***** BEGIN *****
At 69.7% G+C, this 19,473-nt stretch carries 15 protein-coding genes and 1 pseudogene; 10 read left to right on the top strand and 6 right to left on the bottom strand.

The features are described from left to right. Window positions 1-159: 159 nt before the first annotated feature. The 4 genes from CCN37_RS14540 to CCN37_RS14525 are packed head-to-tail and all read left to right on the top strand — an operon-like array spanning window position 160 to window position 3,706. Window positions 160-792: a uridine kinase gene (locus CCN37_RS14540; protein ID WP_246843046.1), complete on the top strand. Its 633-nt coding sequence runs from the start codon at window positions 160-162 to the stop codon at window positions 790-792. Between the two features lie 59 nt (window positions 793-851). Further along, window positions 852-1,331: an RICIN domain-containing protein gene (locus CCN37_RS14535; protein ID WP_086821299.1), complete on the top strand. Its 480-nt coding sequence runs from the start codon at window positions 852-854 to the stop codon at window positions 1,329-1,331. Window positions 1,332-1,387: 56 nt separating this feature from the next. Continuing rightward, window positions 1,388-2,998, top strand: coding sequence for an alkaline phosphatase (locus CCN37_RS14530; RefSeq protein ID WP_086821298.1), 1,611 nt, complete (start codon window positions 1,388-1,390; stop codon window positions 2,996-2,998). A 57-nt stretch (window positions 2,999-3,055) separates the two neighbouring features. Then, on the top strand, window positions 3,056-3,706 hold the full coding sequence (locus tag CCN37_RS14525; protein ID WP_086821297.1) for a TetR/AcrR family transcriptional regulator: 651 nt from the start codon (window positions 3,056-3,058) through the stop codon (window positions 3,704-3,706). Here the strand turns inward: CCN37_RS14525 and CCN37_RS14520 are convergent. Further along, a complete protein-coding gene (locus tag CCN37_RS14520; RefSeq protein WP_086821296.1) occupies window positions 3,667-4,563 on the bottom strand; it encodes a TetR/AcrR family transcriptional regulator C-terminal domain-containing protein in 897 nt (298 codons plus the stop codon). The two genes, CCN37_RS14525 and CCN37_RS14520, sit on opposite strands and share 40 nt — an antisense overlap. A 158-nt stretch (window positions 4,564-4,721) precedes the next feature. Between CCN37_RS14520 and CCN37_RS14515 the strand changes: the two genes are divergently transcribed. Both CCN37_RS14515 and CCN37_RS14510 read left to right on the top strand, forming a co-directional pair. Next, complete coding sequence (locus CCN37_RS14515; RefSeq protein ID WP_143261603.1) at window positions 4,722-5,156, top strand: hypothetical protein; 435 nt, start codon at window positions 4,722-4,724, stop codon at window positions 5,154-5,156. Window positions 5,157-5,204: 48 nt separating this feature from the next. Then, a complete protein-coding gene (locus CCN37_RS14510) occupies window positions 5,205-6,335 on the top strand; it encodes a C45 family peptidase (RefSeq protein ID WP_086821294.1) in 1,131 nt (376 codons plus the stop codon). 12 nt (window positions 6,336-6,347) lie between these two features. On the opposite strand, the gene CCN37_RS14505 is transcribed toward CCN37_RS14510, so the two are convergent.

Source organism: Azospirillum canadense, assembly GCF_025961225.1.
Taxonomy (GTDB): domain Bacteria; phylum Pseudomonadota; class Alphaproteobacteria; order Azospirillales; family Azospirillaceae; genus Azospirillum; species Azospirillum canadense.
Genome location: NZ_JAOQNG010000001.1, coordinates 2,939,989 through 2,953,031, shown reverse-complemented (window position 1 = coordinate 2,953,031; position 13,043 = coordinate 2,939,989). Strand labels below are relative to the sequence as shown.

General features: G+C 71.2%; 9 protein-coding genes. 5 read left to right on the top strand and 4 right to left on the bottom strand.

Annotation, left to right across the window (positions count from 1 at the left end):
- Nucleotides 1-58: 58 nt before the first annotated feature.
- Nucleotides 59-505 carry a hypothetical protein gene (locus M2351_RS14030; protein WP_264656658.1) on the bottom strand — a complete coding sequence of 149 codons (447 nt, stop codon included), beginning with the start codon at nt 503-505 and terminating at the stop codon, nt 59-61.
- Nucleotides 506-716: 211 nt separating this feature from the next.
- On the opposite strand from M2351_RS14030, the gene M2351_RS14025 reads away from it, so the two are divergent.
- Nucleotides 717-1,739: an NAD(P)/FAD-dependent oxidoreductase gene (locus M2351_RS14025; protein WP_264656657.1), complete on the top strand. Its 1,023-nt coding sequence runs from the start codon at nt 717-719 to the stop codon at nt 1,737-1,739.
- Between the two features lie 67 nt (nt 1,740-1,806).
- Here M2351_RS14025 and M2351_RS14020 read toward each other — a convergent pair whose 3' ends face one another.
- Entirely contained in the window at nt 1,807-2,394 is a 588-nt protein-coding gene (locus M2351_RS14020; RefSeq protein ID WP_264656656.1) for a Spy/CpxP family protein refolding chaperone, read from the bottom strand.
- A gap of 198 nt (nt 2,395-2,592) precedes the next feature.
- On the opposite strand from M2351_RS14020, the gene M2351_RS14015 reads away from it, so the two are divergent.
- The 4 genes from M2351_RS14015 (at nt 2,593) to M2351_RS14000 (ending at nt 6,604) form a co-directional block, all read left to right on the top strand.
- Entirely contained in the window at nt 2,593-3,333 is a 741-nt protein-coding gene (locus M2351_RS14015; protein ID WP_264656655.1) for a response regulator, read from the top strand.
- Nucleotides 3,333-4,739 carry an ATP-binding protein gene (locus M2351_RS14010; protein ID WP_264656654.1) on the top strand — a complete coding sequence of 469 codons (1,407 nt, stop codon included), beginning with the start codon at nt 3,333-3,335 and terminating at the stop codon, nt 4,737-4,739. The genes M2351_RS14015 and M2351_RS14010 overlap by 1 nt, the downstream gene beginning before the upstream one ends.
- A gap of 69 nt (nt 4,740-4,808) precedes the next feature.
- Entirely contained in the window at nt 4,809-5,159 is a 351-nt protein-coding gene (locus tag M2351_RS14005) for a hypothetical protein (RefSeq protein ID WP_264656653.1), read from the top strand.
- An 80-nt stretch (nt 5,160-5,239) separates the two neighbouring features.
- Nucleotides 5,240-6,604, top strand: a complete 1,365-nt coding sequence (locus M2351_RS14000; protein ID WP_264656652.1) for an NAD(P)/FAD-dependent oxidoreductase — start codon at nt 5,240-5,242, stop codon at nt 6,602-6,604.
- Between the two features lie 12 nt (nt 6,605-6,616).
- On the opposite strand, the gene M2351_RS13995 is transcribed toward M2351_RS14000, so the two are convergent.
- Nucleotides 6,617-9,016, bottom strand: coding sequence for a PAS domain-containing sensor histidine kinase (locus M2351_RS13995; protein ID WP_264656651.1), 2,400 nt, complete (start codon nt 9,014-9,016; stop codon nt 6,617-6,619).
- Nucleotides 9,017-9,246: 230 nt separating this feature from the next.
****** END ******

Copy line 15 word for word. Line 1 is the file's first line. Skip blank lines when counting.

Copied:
- Entirely contained in the window at nt 1,807-2,394 is a 588-nt protein-coding gene (locus M2351_RS14020; RefSeq protein ID WP_264656656.1) for a Spy/CpxP family protein refolding chaperone, read from the bottom strand.